I'm also not the first to encounter this bizarrely heavy-handed reaction. A month ago, the preeminently talented Ben Schnuck, now known for his incredible Shades Not Included Secret Lair, was unable to post his own announcement, courtesy of the fact he was banned from r/magictcg. Why? Guess.

The man's work was stunning enough that Wizards of the Coast saw fit to hire him, to pay him actual factual money and join the ranks of artists lucky enough to illustrate Magic cards. But having posted his own P cards a year prior, he wasn't good enough for r/magictcg. And these days, you don't even need to share a [REDACTED] to get banned. Just mentioning them is enough. 

I spoke with Ben, and he told me he was deeply disappointed in the subreddit's response to his work, their response to my work, and the good faith engagement from everyone even tangentially related to [N/A]. He said he felt that it stifled the incredible work that [CENSORED] artists are doing for Magic, and that closing the discussion on them entirely was analogous to closing the conversation on what Magic could be.

A quick reminder, if it's not a sanctioned tournament, Wizards of the Coast does not care if you use cards that aren't entirely real. This is something they have repeated publicly, and here is the key takeaway: "Wizards of the Coast has no desire to police playtest cards made for personal, non-commercial use, even if that usage takes place in a store." Even if they did, would we collectively treat such cards as so taboo that their very mention was tantamount to blasphemy? Or could we just acknowledge that, like them or loathe them, they exist

r/magictcg is holding its users to a standard not even WotC themselves care to maintain. This would not be such a problem, were it not for the fact r/magictcg is the only game in town. For small time creators, it can feel like the only avenue to a wider audience, particularly with written content.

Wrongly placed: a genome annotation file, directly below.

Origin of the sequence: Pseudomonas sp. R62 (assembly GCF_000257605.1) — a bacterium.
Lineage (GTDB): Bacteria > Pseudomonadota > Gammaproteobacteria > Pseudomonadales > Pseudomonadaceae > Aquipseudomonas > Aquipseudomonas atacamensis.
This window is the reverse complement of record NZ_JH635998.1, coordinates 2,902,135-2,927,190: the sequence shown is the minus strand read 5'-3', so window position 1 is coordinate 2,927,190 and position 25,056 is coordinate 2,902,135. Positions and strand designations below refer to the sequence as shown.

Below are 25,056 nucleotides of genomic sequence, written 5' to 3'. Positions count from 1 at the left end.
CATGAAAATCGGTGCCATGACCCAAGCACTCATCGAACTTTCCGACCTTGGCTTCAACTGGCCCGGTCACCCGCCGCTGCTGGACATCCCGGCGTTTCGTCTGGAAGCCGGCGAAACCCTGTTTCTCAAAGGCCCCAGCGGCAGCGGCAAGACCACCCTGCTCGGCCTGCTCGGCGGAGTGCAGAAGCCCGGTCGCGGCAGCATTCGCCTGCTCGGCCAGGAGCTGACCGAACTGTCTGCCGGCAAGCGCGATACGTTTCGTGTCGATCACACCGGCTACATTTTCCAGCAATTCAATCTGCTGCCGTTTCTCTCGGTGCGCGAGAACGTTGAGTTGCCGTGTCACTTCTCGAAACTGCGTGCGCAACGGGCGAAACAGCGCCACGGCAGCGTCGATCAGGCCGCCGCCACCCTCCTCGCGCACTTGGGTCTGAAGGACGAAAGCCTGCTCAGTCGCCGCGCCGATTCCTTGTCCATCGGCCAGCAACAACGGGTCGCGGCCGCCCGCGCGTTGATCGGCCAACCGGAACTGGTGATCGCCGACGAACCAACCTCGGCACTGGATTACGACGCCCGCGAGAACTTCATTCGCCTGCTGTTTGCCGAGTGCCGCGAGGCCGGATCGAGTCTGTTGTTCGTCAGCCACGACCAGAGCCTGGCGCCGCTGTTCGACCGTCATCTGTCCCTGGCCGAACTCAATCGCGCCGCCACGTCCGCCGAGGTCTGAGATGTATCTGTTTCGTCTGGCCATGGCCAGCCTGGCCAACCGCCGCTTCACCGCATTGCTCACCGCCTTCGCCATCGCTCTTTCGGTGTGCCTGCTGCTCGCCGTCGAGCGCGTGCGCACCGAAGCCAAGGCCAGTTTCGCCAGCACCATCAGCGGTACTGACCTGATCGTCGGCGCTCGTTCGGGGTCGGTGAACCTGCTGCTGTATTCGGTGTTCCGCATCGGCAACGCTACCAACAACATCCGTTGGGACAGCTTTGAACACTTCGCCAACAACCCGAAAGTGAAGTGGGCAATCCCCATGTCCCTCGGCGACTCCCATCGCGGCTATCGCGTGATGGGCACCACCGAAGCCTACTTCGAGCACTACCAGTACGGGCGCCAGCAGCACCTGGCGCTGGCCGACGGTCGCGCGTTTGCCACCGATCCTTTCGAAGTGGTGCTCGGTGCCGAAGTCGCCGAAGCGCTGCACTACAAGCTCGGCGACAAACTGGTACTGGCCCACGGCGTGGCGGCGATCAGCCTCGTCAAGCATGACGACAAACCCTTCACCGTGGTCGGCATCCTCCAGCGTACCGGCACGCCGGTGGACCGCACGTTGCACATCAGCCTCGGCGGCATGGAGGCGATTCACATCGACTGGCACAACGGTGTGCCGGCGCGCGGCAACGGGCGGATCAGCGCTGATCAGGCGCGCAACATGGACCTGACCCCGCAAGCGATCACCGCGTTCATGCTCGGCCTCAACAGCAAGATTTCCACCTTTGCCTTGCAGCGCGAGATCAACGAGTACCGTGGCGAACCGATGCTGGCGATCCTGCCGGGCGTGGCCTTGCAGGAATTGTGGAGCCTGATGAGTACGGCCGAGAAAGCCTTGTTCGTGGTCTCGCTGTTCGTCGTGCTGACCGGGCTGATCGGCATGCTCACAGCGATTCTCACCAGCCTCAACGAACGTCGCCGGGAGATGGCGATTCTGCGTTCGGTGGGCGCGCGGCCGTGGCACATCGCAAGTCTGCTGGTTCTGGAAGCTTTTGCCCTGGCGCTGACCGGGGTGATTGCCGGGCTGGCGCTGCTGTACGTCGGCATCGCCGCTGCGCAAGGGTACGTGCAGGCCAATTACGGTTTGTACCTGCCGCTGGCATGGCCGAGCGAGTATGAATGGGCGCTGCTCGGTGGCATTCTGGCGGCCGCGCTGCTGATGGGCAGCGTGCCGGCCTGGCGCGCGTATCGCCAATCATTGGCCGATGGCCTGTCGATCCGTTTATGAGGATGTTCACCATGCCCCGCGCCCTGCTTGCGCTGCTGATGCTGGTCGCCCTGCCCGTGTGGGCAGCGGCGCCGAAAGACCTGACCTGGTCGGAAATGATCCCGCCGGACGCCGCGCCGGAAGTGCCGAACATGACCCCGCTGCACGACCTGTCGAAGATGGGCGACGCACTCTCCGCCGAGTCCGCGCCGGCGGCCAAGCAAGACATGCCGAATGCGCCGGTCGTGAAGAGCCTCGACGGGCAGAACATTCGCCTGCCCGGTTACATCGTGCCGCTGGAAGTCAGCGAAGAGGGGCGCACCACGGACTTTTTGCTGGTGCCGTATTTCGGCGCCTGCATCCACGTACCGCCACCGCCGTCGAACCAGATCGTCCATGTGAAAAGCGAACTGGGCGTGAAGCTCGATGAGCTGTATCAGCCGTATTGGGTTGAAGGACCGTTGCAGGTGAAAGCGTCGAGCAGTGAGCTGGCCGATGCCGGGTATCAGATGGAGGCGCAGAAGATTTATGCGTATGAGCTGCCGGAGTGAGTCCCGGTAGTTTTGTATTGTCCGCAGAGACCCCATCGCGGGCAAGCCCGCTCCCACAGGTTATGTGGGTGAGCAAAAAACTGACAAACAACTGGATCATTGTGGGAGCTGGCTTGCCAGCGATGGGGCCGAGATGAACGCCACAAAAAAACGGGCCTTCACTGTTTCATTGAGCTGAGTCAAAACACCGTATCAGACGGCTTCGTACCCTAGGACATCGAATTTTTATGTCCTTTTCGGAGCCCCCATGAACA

The mod team claims the presence of the forbidden word is an "existential threat to the subreddit", and even a "potentially ruinous threat to the individual mods who don't want to get sued by WotC". They tell me that WotC has gone after forum operators before, like they did RancoredElf who was sued for leaking cards in 2006, or more recently with the crypto bros who thought minting Magic cards on the blockchain was a good idea. They tell me that my actions force them to take the same risk. I'll need someone else to explain to me how dropping the P bomb could be compared to leaking Magic cards or trying to steal IP for a financial scam, because I'm not seeing the connection right now.

Crypto bros taking Ls

In fact, dabbling in the Big P looks like it can go one of two ways. You can either act in bad faith and blatantly go against WotC's wishes, or you can post content that falls under their existing fan content policy. One will get you sued, the other will get you a job. I did neither. I don't flatter myself and think what I can bring to r/magictcg is on par with Ben's work, but it's frustrating to realise that someone contributing to the wider world of Magic, someone fool enough to try making a meagre living through content, someone reasonable, with every intention of good behaviour, can have the rug ripped out from under them so unceremoniously.

It's a shame that the community leaders of the largest repository of Magic information on the internet can be so stubborn, so unwilling to compromise, so terrified of a single word it must be met with hurried hush. I struggle to see how the current policy is doing anyone any favors, but these unexplained mysteries are common in online spaces maintained by unelected, unofficial, and incredibly unreasonable moderators. I don't want less moderation, I want better moderation. I want to feel like the online hotbed of all things Magic is being run justly. I don't. Judging by the number of people who've reached out to me since hearing of this ban, I'm not alone either.

It's not lost on me that by writing this, I burn any bridge I could still cross with the subreddit, but I've already spent six days appealing my case to no avail. All I see now is the distance between my side of the river and theirs. So it goes.

I'm not here for a debate about whether the existence of these cards is a good thing or a bad thing. I have my own stance, and I'm as interested in convincing you of it as I am in you convincing me: not even remotely. That's not what this is about. I can think of many words that should get you banned from a subreddit. Plenty that should get you banned from reddit altogether.

Proxy isn't one of them.

Jake FitzSimons is a writer from Sydney and a Magic fiend. He's either the johnniest spike or the spikiest johnny, nobody is sure which. When he isn’t brewing or playing cEDH, he can be found writing, playing piano, and doting on his little cat.